London -- Amid the bigger-than-ever stands from vendors,the overwhelming message from last week's European Cable Communications show here wasthat the assembled suppliers served the broadband industry, and not just cable TV.
Digital and interactivity were the key words andfundamental components of the merchandise on display.
NTL Inc. chief operating officer Leigh Wood said the MSOwas putting the final touches on its digital-cable rollout. At the same time, TelewestCommunications plc CEO Tony Illsley was even more specific, promising a 150-channeldigital debut, starting Nov. 1 on one system.
Illsley said he believed Telewest's somewhat notoriouschurn rate would decline rapidly as the MSO continues to address customer service whilerolling out digital.
"In digital, when you look at that offering, at ourlaunch and what it will be over the coming months, you would have to believe you couldbuild much higher levels of customer and brand loyalty," he said. "We candeliver all of these in a way our competitors never could. Once you start to offer thesemultiple services, you have a much greater degree of customer loyalty."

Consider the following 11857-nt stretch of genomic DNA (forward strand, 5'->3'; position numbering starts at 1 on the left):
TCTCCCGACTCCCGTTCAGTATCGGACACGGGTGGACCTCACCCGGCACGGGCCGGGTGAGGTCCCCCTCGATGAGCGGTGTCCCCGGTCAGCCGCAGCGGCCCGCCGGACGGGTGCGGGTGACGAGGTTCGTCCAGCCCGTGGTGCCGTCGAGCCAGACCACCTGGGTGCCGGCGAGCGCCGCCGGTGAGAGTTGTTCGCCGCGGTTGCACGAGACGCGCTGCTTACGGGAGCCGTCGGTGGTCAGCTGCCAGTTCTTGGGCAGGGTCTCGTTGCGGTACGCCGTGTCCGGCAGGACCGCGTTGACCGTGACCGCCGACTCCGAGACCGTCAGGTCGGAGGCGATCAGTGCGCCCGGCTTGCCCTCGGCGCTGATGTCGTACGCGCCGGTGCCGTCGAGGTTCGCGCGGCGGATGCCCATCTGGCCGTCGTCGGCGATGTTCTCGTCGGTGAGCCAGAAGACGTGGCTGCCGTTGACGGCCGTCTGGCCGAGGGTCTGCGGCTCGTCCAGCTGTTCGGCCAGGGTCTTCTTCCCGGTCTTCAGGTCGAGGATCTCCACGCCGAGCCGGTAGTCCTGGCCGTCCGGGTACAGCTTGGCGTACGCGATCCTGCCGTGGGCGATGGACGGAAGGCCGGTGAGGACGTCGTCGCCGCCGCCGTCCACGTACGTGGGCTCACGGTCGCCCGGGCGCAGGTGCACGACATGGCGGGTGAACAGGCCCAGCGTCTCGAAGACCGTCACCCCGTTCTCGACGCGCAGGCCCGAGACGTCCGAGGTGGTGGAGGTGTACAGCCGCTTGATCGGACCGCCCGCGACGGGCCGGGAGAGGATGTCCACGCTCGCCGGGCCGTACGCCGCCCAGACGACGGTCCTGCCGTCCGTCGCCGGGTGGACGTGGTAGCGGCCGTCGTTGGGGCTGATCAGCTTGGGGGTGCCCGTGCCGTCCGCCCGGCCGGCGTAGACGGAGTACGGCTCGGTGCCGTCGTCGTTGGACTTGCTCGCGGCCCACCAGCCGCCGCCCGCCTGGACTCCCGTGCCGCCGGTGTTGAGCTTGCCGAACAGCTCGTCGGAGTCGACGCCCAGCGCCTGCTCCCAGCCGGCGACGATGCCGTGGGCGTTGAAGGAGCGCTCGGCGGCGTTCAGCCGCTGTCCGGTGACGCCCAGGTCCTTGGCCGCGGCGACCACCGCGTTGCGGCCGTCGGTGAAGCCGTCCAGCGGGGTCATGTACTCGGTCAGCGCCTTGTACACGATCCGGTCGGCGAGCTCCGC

By any measure, cable has some catching up to do. It'sbeen one year since direct-to-home platform British Sky Broadcasting Group plc debuted itsown digital-DTH service, which has since garnered about 1.8 million subscribers, wellahead of market forecasts of between 1.5 million and 1.6 million.
"On the basis of Sky's booming success, thepublic has little confusion as to what it wants," one analyst said. BSkyB'sdigital uptake is outpacing that of digital-terrestrial platform ONdigital by a rate ofalmost five-to-one. News Corp. owns 40 percent of BSkyB.
Including ONdigital's nearly 500,000 subscribers, theUnited Kingdom now boasts about 2.3 million subscribers, or around 10 percent of all TVhomes.
BSkyB's strong digital performance has very much putit on the radar of Vivendi S.A., the largest shareholder in both the U.K. platform and itsFrench peer, Canal Plus S.A.
Vivendi chairman Jean-Marie Messier exercised his right toappoint a member to BSkyB's board. He has also made no secret of his wish to see hiscurrent 24.5 percent stake in BSkyB result in some sort of merger with Canal Plus.
News Corp. chairman Rupert Murdoch made vague promises toexamine "what [Canal Plus and BSkyB] can do together to improve theirprosperity" in a speech at BSkyB's annual meeting. Murdoch added that he willmeet with Messier before Christmas.